Particular skin points of the human body are characterized by having a very low impedance. It has been shown that more than 90% of particularly low impedance skin points coincide with traditional Chinese Medicine acupuncture points [1]-[3]. The bioelectric properties of acupuncture points are not clearly understood yet but it is by now generally accepted that both meridians and acupuncture points have lower electrical resistance or impedance than nearby surrounding tissues [4]-[6]. These low impedance points are thought to be the result of sensory and motor nerves emerging from deep tissue to superficial layers of the skin [7] and the change in impedance at acupuncture
points is reported anywhere from between 1/2 to 1/20 of the impedance of the surrounding skin [8]-[9]. Small electrical potentials can be recorded on the skin at the terminal points of acupuncture meridians and the results are replicable under controlled experimental conditions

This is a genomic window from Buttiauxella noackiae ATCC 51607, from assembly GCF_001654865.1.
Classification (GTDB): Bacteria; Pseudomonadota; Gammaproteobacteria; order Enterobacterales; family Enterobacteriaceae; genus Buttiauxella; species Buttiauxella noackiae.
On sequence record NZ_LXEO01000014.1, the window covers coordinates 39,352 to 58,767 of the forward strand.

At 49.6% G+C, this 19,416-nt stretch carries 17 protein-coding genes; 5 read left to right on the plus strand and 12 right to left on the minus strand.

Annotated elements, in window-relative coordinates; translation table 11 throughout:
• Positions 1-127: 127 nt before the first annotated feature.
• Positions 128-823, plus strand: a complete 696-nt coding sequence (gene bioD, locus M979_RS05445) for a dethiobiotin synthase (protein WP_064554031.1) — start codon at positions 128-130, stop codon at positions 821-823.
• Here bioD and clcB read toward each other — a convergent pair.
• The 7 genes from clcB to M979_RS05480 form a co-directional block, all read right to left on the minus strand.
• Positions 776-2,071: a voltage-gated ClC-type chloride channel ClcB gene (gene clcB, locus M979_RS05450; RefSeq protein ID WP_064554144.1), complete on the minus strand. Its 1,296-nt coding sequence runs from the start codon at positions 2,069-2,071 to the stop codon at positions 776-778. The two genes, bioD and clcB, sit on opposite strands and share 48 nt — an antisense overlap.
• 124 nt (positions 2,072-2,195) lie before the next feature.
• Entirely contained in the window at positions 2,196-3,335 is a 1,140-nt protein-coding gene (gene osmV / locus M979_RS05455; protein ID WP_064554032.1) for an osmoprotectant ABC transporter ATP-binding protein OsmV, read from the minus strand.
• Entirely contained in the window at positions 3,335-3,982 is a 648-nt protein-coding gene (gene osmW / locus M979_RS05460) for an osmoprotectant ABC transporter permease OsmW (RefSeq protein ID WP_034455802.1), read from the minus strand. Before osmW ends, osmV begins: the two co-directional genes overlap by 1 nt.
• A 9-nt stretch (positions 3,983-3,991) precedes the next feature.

[10]. As a result of these potentials, the current produced ranges from a few nA to several hundred nA, which can be recorded by an external measuring device. The electromotive force producing these endogenous currents results from electrical potentials at the acupuncture points on the skin and it is a function of the internal resistance of the point. Figure 1 shows the typical behaviour of the electrical resistance on an acupuncture point.

 

 

Figure 1: Electrical resistance of the acupuncture point.

 
The resistance is a function of the cutaneous region, skin humidity and pressure of the measurement electrode. The arrow in the figure highlights the strong decrease of resistance in the acupuncture point. The z coordinate reflects the resistance (Ω) and the x-y coordinates the movement of the electrode on the cutaneous surface (mm). In a previous work [11] a non-invasive probe was described, through which small electric currents can be measured at characteristic points on the skin in a replicable manner. The main purpose of the work presented here is the development of an effective graphical man-machine interface to facilitate the use of the non-invasive probe and to allow the correct evaluation of the measurements.